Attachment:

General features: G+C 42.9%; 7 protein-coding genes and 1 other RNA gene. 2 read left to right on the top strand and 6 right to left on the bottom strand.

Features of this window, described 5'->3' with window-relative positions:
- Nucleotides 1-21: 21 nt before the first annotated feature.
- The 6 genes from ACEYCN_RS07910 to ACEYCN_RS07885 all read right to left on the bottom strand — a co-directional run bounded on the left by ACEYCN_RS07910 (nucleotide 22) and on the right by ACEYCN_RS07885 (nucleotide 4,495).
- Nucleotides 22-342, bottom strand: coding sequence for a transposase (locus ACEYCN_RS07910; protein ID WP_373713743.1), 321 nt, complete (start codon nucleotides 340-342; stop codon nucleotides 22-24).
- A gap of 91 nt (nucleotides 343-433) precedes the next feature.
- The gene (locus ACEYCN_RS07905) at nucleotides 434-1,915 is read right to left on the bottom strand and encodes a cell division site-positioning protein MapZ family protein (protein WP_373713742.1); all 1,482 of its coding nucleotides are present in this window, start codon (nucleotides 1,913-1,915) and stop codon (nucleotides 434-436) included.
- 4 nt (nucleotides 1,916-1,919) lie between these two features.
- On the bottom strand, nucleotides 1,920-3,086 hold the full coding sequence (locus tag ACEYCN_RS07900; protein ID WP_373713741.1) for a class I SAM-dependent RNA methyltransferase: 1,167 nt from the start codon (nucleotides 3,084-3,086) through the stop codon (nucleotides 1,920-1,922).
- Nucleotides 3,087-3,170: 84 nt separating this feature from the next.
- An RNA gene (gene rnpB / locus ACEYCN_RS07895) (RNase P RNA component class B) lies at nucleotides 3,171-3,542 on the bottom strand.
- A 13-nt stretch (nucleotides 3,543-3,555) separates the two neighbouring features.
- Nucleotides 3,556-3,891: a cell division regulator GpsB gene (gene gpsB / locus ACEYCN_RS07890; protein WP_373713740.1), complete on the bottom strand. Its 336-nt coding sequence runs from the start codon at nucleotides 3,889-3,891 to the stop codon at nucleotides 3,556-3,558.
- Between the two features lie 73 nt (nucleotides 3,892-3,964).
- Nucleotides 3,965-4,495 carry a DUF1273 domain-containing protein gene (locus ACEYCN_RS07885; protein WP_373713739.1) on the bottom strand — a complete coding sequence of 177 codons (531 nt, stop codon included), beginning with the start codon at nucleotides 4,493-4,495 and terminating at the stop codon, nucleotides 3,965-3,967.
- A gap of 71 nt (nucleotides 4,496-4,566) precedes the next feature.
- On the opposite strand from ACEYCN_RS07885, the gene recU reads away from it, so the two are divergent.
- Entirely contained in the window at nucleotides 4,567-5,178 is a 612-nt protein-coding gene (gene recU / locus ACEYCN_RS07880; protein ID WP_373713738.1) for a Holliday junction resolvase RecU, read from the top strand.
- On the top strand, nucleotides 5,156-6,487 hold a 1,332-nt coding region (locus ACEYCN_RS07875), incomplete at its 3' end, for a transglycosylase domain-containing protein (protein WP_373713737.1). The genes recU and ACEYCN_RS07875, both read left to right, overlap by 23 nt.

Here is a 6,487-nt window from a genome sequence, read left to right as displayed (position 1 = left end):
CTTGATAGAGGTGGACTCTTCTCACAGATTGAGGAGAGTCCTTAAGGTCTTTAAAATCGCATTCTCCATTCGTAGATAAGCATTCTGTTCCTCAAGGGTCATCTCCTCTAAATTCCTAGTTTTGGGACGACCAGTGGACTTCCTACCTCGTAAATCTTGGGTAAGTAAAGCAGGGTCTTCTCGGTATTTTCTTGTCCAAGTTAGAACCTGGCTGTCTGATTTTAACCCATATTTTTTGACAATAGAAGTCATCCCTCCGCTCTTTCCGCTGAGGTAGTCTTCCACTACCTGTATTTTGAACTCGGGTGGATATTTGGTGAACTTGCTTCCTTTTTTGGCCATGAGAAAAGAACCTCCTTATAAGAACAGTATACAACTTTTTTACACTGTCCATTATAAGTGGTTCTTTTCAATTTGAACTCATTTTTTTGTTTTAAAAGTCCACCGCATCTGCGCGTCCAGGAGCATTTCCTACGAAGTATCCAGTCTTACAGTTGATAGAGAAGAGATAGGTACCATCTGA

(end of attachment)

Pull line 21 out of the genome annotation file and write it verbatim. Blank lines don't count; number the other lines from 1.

CTTGATAGAGGTGGACTCTTCTCACAGATTGAGGAGAGTCCTTAAGGTCTTTAAAATCGCATTCTCCATTCGTAGATAAGCATTCTGTTCCTCAAGGGTCATCTCCTCTAAATTCCTAGTTTTGGGACGACCAGTGGACTTCCTACCTCGTAAATCTTGGGTAAGTAAAGCAGGGTCTTCTCGGTATTTTCTTGTCCAAGTTAGAACCTGGCTGTCTGATTTTAACCCATATTTTTTGACAATAGAAGTCATCCCTCCGCTCTTTCCGCTGAGGTAGTCTTCCACTACCTGTATTTTGAACTCGGGTGGATATTTGGTGAACTTGCTTCCTTTTTTGGCCATGAGAAAAGAACCTCCTTATAAGAACAGTATACAACTTTTTTACACTGTCCATTATAAGTGGTTCTTTTCAATTTGAACTCATTTTTTTGTTTTAAAAGTCCACCGCATCTGCGCGTCCAGGAGCATTTCCTACGAAGTATCCAGTCTTACAGTTGATAGAGAAGAGATAGGTACCATCTGA